Electrical worker Roy Neary encounters the bright lights of a UFO as he investigates a town-wide power outage. He, like hundreds of other such witnesses, becomes fascinated to the point of obsession with the visitors, unable to shake visions of a towering mountain from his mind. Despite the government’s public insistence that nothing unusual has occurred, and his family’s embarrassment and discomfort at his behavior, Roy insists that aliens are trying to tell him – and humanity – something important.
Meanwhile, a military-sponsored research team does believe that someone is out there, and they are desperately trying to figure out how and where to communicate with them and how to keep the information secret. But when the aliens take the son of one of Roy’s fellow witnesses, they risk everything to find the source of their visions…and to make contact.
screenplay by Steven Spielberg
directed by Steven Spielberg
music by John Williams
/>Cast: Richard Dreyfuss (Roy Neary), François Truffaut (Claude Lacombe), Teri Garr (Ronnie Neary), Melinda Dillon (Jillian Guiler), Bob Balaban (David Laughlin), J. Patrick McNamara (Project Leader), Warren J. Kemmerling (Wild Bill), Roberts Blossom (Farmer), Philip Dodds (Jean Claude), Cary Guffey (Barry Guiler), Shawn Bishop (Brad Neary), Adrienne Campbell (Sylvia Neary), Justin Dreyfuss (Toby Neary), Lance Henriksen (Robert), Merrill Connally (Team Leader), George DiCenzo (Major Benchley), Amy Douglass (Implantee), Alexander Lockwood (Implantee), Gene Dynarski (Ike), Mary Gafrey (Mrs. Harris), Norman Bartold (Ohio Tolls), Josef Sommer (Larry Butler), Reverend Michael J. Dyer (Himself), Roger Ernest (Highway Patrolman), Carl Weathers (Military Police), F.J. O’Neil (ARP Project Member), Phil Dodds (ARP Musician), Randy Herman (Returnee #1), Hal Barwood (Returnee #2), Matthew Robbins (Returnee #3), David Anderson (Air Traffic Controller), Richard L. Hawkins (Air Traffic Controller), Craig Shreeve (Air Traffic), Bill Thurman (Air Traffic), Roy E. Richards (Air East Pilot), Gene Rader (Hawker), Eumenio Blanco (Federale), Daniel Núñez (Federale), Chuy Franco (Federale), Luis Contreras (Federale), James Keane (Radio Telescope Team), Dennis McMullen (Radio Telescope Team), Cy Young (Radio Telescope Team), Tom Howard (Radio Telescope Team), Richard Stuart (Truck Dispatcher),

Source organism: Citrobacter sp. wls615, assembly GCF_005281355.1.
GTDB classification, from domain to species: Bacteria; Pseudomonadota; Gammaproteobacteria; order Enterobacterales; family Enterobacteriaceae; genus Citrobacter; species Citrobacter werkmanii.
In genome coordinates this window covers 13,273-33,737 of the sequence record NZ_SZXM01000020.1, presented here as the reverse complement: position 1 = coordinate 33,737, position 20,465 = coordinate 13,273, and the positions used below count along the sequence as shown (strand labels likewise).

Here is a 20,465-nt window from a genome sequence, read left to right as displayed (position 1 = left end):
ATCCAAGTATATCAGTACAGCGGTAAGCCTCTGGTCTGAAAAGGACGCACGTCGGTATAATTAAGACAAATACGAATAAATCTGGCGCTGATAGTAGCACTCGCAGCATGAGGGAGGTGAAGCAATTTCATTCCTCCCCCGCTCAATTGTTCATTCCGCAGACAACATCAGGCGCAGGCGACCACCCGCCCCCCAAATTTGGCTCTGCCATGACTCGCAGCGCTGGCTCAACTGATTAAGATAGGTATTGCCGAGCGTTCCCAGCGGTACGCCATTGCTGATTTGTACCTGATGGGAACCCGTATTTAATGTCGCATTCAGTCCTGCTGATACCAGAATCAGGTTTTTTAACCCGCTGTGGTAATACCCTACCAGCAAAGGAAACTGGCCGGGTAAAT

Bob Westmoreland (Load Dispatcher), Matt Emery (Special Leader), Galen Thompson (Special Forces), John Dennis Johnston (Special Forces), John Ewing (Dirty Tricks #1), Keith Atkinson (Dirty Tricks #2), Robert Broyles (Dirty Tricks #3), Kirk Raymond (Dirty Tricks #4)
LogBook entry and review by Dave Thomer
Review: In the era of digital cameras, CGI effects, and space backdrops direct from the Hubble Space Telescope, the aesthetics of late-70s/early-80s science fiction movies might seem terribly primitive. As I watched the Collector’s Edition DVD of Close Encounters Of The Third Kind, however, I was struck less by how dated the effects were than by their simple grace and real beauty. The spaceships’ bright lights and dazzling colors contrast sharply with the black of the Earth’s night sky. (Richard Dreyfus’ Roy Neary calls them more dazzling than the aurora borealis, and I don’t think he exaggerates much.) The slow, steady, silent motion of the ships conveys a sense of solemnity and awe that’s often lacking in modern quick-cut frenetic-action sequences. It’s not a matter of the effects calling attention to themselves as much as it is an opportunity for the audience to really take in the kind of sensory experience the filmmakers have in mind. While the approach can certainly be overdone (as I think Stanley Kubrick often did in 2001), there’s a lot that the Michael Bays of the world could learn from it. It certainly makes Close Encounters worth watching, even more than 20 years later.